Kisuke and his brother (who had been orphans since they were young) had been extremely poor. They worked into adulthood, but the younger brother became too sick to work, and debts mounted. Feeling like a burden to Kisuke, the younger brother tried to kill himself but didn’t succeed. In great pain, he asked Kisuke to finish the job, which he did. That was the crime that brought him to the flatboat, where life could only improve.

This story was made into a very short movie in 2010.

The word 高瀬 means “shallows of a river.” A flatboat is probably called a 高瀬舟 because it can go through very shallow water.

Photo Credit: Unknown photographer

The kind of bridge shown here is known as follows:

舟橋 (ふなはし: pontoon bridge)     boat + bridge

Such a bridge consists of boats lined up side by side with boards across them. In this ingenious design, the boats support the bridge.

A pontoon bridge is usually temporary and comes into existence during wartime. (This one crossed the Rhine during World War II. I tried to find a Japanese example but couldn't.) 

As it happens, 舟橋 is also the name of a barbershop (or bar bershop!) in Osaka:

Photo Credit: Eve Kushner

One reads the name as ふなばし or ふなはし. But get this—because the shop is in Osaka, the yomi is probably ふなはし because the Kansai (western Honshu) region has less voicing in the names of people and places. I had no idea!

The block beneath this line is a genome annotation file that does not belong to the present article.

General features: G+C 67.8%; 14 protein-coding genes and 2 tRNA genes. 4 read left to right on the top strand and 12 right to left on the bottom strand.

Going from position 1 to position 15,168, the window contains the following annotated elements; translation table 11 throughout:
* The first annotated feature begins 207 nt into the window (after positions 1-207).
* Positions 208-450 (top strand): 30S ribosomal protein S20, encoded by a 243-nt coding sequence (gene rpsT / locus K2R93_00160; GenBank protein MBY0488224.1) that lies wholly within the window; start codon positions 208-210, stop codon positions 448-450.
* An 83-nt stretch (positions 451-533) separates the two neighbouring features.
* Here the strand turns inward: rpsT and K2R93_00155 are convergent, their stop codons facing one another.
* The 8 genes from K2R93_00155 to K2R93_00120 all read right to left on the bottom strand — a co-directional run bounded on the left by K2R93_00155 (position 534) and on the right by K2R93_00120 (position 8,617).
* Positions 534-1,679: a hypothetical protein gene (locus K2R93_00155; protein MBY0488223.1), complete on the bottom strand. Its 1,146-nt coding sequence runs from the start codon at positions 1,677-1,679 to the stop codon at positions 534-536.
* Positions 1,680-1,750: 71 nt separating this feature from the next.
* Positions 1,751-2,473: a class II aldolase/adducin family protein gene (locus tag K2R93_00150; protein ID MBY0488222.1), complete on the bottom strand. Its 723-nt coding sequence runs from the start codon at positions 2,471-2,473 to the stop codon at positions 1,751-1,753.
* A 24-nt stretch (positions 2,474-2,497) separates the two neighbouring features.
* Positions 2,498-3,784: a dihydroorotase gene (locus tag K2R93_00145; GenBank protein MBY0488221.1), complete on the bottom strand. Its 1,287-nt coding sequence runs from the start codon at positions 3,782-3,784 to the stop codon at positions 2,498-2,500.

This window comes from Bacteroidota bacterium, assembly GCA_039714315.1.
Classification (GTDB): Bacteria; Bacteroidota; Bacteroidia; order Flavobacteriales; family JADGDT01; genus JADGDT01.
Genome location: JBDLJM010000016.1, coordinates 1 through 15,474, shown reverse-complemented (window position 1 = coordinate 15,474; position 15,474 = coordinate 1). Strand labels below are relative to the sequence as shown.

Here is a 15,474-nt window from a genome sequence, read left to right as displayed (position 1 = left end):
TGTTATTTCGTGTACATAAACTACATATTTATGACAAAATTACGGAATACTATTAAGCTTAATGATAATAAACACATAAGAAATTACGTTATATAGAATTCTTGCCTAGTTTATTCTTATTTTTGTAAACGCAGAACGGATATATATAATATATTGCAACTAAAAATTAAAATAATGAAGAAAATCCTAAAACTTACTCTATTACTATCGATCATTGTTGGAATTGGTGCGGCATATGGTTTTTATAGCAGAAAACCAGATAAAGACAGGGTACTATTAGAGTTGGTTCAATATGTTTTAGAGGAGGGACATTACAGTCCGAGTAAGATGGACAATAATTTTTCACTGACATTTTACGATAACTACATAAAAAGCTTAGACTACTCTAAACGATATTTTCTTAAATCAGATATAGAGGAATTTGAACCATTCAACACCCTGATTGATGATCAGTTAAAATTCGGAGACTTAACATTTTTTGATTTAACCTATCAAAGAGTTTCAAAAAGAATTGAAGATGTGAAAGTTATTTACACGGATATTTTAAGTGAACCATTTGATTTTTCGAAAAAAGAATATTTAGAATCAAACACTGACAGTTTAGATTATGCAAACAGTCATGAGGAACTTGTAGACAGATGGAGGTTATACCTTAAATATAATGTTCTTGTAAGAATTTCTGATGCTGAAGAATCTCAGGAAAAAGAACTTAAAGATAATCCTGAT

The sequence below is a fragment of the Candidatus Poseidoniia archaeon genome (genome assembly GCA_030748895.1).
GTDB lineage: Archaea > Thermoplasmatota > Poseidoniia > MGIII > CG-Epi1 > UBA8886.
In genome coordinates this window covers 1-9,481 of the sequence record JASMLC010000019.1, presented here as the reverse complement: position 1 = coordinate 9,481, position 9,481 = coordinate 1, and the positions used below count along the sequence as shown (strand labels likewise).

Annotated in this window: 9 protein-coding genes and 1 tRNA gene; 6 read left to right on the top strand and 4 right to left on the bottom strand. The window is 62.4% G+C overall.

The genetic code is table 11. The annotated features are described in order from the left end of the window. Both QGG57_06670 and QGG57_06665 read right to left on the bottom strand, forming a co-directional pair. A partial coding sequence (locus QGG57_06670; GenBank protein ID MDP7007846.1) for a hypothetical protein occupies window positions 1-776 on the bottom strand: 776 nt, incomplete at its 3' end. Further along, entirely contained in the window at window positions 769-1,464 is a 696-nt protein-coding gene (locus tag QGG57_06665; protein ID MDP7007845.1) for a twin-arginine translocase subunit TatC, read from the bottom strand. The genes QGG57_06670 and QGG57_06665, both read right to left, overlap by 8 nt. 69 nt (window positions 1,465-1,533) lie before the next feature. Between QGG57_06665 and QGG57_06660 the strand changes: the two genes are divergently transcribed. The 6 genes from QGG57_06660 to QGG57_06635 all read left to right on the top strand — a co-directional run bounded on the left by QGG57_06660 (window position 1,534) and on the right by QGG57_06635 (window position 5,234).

The title of this book consists of just one poetic-sounding word:

孤舟 (こしゅう: solitary boat)     solitary + boat

For all the quietness of poetry and of the yomi こしゅう, this novel about a lonely retiree made quite a splash when it was published in 2009.

The protagonist used to be executive director of a large ad company, and he dreamed of all that he would be able to do after retiring: pursuing hobbies, spending time with his family, and studying whatever he wanted to study. It would be a second life for him. But as soon as he retires, his plan falls apart. The reality is that he has nothing to do. He just repeats unbearably long, idle days again and again. Furthermore, his wife finds it stressful that he is always home, and they clash about the smallest things.

The portrayal of this man’s fate struck a nerve in Japan, where many aging people feel anxious about how their impending retirements will turn them into “unmoored boats,” drifting without any purpose or connection to the rest of society.

So there you go. Did any of these tales strike you as harrowing and tragically universal in the way they capture the human experience? Or is it just me?!

Essay 1354 on 舟 is chock-full of information and photos, so you've seen only a sampling. Here's a sneak preview:

Have a great weekend! And here's to (dare I say?) smooth sailing in the week to come!